Our takeaways from last time:
- Questions of causality have interesting links to “what if” questions (counterfactuals)
- We can construct a Possible Outcomes model that deploys counterfactual reasoning to explain observed effects
- If we reverse the direction of a Possible Outcomes model, we see that observed reality only partially determines our counterfactual knowledge.
- If we look carefully at the relationship between observed variables and their counterfactual implications, we can begin to see a pattern.
Today, we will connect our Possible Outcomes Model back to causality. But first, we must address questions of scale!
Scaling Up Potential Outcome Models
In order to get a sense for the performance of the drug as a whole, one needs to view its effects on a larger population. The above table has N=5 subjects. Let’s imagine 500 subjects instead. Fortunately, if we don’t want to deal with 500 row tables, we can aggregate the data into a shorter entry. Here’s one possible way to compress a large counterfactuals table into four entries:
We compress the observables table in an analogous manner:
These statistical results relate to each other in the following way:
Average Causal Effect
Let us now shift our gaze from machinery to our original motivation. How might we use potential outcome models to estimate causal effect? If most of our patients are of type NR or AR (Never/Almost Recover), that would suggest that our drug is exerting negligible causal muscle over the patients. However, a drug that indexes many patients of type HE (Helped) seems to have an effect. Conversely, a drug that creates many HU (Hurt) patients can also be said to have a medical impact. Let us create one measure to index both; let Individual Causal Effect (ICE) represent:
ICE = Y1 – Y0
Another way of putting the above paragraph, then, is that causally-interesting patients are those with a non-zero ICE score.
As we scale up our model, our causal measure must follow suit. Let Average Causal Effect (ACE) represent:
ACE = P(HE) – P(HU)
In our case (see the diagram about ICE), the ACE = 0.626 – 0.196 = 0.43.
Learning ACE Bounds
Let’s put on our Learning Mode Glasses, and recall that we are unable to observe P(HE) nor P(HU). Instead, we can only view X and Y. What can we learn about the ACE in this context? It is tempting to say “nothing”, since we cannot uniquely determine the counts of the four outcome types. But this would be a mistake, for we can in fact establish bounds for our ACE.
The lower bound of the ACE occurs when the maximum possible number of observed outcomes are ascribed to Hurt people, and the minimum possible number of observed outcomes are ascribed to Helped people:
Thus, the lowest possible value of the ACE is 0.000 – 0.286 = -0.286.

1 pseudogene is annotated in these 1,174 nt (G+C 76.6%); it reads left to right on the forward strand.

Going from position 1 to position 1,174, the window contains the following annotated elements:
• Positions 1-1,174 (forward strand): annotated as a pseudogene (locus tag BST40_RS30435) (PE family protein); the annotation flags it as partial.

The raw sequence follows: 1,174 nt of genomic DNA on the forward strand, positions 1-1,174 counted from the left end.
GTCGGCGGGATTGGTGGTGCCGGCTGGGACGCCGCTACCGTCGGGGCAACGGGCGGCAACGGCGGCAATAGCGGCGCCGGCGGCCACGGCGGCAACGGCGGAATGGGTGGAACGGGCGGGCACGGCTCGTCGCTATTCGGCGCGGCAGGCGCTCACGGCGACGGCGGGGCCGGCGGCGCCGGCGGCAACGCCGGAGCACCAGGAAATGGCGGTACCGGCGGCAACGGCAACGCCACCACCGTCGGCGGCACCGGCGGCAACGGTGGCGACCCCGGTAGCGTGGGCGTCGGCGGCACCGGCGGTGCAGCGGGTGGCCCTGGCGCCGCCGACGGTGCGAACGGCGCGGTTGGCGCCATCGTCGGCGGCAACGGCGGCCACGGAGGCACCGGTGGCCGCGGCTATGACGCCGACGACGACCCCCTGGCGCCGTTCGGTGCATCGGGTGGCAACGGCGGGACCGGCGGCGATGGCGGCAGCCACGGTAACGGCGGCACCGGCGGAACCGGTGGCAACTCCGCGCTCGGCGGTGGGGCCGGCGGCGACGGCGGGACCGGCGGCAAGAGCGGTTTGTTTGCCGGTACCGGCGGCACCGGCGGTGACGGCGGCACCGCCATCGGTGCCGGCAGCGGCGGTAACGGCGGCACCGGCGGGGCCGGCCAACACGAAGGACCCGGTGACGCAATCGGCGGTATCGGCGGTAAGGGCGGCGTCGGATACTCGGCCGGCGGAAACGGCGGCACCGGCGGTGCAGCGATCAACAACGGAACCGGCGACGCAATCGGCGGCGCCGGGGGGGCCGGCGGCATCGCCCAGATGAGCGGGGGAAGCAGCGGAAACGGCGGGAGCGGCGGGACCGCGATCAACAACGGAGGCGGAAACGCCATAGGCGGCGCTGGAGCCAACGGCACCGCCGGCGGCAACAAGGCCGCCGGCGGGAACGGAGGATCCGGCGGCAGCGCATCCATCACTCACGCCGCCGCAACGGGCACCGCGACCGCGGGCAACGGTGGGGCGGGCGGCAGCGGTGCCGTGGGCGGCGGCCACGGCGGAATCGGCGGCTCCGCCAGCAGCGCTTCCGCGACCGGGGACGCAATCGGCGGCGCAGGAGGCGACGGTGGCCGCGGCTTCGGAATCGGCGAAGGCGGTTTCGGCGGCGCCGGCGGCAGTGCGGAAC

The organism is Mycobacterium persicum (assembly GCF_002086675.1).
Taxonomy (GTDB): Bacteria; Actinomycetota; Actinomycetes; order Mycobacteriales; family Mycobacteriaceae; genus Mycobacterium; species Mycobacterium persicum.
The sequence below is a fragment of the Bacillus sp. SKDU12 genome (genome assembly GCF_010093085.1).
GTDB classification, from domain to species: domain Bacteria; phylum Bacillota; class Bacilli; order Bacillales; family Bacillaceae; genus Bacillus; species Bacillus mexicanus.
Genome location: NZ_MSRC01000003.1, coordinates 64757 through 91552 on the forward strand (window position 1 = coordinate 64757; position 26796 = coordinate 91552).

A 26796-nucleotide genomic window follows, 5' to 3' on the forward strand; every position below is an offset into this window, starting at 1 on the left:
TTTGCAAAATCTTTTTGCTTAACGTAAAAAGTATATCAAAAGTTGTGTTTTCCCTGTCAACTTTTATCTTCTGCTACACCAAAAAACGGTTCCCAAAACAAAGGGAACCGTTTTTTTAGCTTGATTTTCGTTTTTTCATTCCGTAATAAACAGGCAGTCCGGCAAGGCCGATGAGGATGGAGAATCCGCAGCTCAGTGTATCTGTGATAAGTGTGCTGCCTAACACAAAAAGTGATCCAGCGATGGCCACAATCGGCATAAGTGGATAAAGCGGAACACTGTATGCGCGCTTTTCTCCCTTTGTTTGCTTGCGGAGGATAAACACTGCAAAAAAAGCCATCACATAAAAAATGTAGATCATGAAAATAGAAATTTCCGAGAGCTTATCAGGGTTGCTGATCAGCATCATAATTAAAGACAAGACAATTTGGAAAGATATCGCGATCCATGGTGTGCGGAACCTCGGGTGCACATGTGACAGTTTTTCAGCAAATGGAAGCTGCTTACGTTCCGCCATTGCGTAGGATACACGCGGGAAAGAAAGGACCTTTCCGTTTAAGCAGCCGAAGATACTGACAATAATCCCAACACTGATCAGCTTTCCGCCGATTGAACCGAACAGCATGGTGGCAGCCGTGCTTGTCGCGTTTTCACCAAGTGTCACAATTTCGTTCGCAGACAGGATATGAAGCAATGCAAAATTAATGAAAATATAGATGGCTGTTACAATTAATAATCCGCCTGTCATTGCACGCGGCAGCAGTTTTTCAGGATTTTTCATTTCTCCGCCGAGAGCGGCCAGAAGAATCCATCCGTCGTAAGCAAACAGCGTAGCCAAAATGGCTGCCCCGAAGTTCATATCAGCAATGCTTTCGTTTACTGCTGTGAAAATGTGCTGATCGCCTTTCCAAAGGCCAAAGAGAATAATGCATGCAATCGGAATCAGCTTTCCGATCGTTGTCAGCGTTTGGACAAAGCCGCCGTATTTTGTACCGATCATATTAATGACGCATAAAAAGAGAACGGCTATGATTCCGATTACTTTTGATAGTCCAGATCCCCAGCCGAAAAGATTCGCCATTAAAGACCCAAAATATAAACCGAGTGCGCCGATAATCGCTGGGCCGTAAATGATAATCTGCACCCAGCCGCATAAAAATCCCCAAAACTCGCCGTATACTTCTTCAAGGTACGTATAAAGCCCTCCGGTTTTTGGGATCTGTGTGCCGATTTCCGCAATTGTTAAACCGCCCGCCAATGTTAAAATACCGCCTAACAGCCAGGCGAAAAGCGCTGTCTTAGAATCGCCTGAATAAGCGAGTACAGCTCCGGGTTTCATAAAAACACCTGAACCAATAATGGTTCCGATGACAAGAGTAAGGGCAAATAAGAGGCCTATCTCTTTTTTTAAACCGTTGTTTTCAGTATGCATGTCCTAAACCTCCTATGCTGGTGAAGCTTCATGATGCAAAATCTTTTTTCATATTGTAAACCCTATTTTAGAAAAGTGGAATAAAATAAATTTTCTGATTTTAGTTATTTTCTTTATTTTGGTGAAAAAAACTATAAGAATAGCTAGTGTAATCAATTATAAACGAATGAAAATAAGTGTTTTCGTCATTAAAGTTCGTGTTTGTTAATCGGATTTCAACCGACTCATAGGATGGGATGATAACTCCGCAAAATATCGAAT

Analogously, the upper bound of the ACE is determinable by imagining a scenario with as few Hurt people, and as many Helped people, as possible:
The highest possible value of the ACE is therefore 0.714 – 0.000 = 0.714. Thus, we can see that (despite not knowing the true ACE), we have shrunk its possible values from [-1, 1] to [-0.286, 0.714]. Importantly, this smaller fence still contains the true ACE of 0.43.
Transcending ACE Bounds
Can we do better than this? Yes. Let us recall an axiom we used to build our Potential Outcomes Framework:
Consistency Principle: Y = Y1* X + Y0*(1-X)
This principle is saying nothing more than that the red numbers on our potential models diagrams must match:
It turns out that, if you are willing to purchase an assumptions, you can estimate the true ACE from observed data alone.
Randomization Assumption: selection variable X is independent of the counterfactual table (X ⊥ Y0, Y1)
If the Randomization Assumption is true, then we may derive the following startling fact:
= P(Y1=i|X=1) # Because of Consistency Principle
= P(Y1=i) # Because of Randomization (X ⊥ Y1)
= P(Y1=i, Y0=1) + P(Y1=i, Y0=0) # Marginalization over Y0
When i=0, we have P(Y1=0) = P(HU)+ P(NR). When i=1, we have P(Y1=1) = P(HU)+ P(NR)
By the same logic, we can condition on X=0:
= P(Y0=i|X=0) # Because of Consistency Principle
= P(Y0=i) # Because of Randomization (X ⊥ Y0)
= P(Y0=i, Y1=1) + P(Y0=i, Y1=0) # Marginalization over Y1
When i=0, we have P(Y0=0) = P(HE)+ P(NR). When i=1, we have P(Y0=1) = P(AR)+ P(HU)
These four facts together exhibit startling similarities to one of our results from last time:
Notice that, although we can never uniquely determine say P(HU) from observables alone, we can estimate the ACE directly!
= P(HE) – P(HU)
= P(HE) + P(AR) – [P(HU) + P(AR)]
= P(Y1=1) – P(Y0=1)
Let’s see this in action. Recall our original data, reproduced in aggregated form below:
Notice that I have explicitly removed the counterfactual data previously visible on the left side of the diagram. This deletion reflects the fact that counterfactual data is intrinsically opaque to us. This depressing fact is known as the Fundamental Problem Of Causal Inference.
Here, we can estimate the ACE as follows:
P(Y1=1) – P(Y0=1)
= 0.72266 – 0.29508
If that’s not close to the ACE true value of 0.43, I don’t know what is. 🙂
- Data aggregation statistics are a useful way of summarizing large counterfactual/observable tables.
- Rubin’s potential outcome model informs philosophical questions of causality through his Average Causal Effect (ACE) measure
- In real-world scenarios, where counterfactual data is opaque to us, we can still derive upper and lower bounds for the ACE
- If we are willing to assert the independence of sampling processes, however, we are able to estimate the ACE directly!